42 posted on 07/25/2002 10:16:29 PM PDT by Rokke
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To: Rokke
Well, I can theorize anything I want re: some dog training exercise having taken place at some time during the life of TWA800, but that isn't the point. The point is the NTSB and FBI hung their respective hats on the erroneous assumption that the 6/10 exercise was conducted aboard 800. The evidence shows otherwise.

The "shelf-life" of RDX&PETN is irrelevant, UNLESS said explosive traces were IN FACT the result of some theorized prior explosives exercise, with the added caveat, that said exercise was conducted in such a manner as to leave residue behind.

It is also a known fact that immersion in salt water, QUICKLY eliminates traces of both these explosive by-products.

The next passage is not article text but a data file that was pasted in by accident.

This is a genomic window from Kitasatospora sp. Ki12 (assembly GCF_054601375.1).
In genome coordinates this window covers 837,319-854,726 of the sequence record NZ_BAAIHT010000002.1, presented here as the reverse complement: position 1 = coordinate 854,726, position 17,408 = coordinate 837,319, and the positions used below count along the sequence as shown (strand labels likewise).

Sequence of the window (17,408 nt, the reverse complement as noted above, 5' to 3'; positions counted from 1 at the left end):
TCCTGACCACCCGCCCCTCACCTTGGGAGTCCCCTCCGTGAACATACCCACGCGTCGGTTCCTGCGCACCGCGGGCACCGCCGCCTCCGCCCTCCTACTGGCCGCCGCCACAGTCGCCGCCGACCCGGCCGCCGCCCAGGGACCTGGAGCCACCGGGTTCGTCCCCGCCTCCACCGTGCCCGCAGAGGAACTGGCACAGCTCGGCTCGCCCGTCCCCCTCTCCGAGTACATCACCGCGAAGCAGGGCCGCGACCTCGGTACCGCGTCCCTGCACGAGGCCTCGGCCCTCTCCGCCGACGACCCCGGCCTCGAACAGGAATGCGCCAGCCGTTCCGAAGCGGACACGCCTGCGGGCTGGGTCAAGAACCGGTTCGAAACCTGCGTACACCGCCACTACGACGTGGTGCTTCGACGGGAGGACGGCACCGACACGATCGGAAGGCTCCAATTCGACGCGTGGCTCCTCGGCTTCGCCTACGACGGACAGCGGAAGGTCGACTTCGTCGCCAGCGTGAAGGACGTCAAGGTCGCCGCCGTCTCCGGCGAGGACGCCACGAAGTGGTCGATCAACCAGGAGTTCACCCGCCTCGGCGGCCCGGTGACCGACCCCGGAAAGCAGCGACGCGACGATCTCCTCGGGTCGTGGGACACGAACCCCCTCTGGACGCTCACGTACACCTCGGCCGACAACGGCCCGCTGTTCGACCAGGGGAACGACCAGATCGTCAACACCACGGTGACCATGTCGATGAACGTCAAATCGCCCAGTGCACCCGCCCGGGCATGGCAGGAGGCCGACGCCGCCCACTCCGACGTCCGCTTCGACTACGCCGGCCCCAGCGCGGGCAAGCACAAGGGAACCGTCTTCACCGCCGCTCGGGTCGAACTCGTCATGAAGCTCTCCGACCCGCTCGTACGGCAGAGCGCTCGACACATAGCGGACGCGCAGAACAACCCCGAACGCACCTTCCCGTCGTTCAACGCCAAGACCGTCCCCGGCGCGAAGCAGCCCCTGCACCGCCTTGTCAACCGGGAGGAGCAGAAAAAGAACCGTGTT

So, from an investigatory standpoint, the statements by NTSB and FBI are dubious at best. Schilliro's comments that the 6/10 exercise "took care of the PETN-RDX question" is NOT supported by the evidence. To state at this point, well, it may have come from ANOTHER exercise, or out of your grandmother's underwear is ludicrous. It's sloppy at best, and perhaps more ominous in a worse case scenario. The fact is the traces of explosives MAY in fact be a benign indicator. You can't get to that point however, by failing to identify the source. The suggestion that lack of proper source identity automatically defaults to a benign causation by some sort of factual attrition is unscientific.

The fact that the pellets didn't have PETN-RDX residue could be explained in a myriad of ways. Of course the first assumption which you have made is they should have had traces of explosives if they were from an explosive device. That was never stated here, nor is it accurate on it's face.

My purpose here, is not to prove one way or the other whether the spheres originated from an explosive device. Frankly, from the evidence as it is presented, I don't believe one could draw that conclusion with any degree of accuracy. However, neither can one rule it out.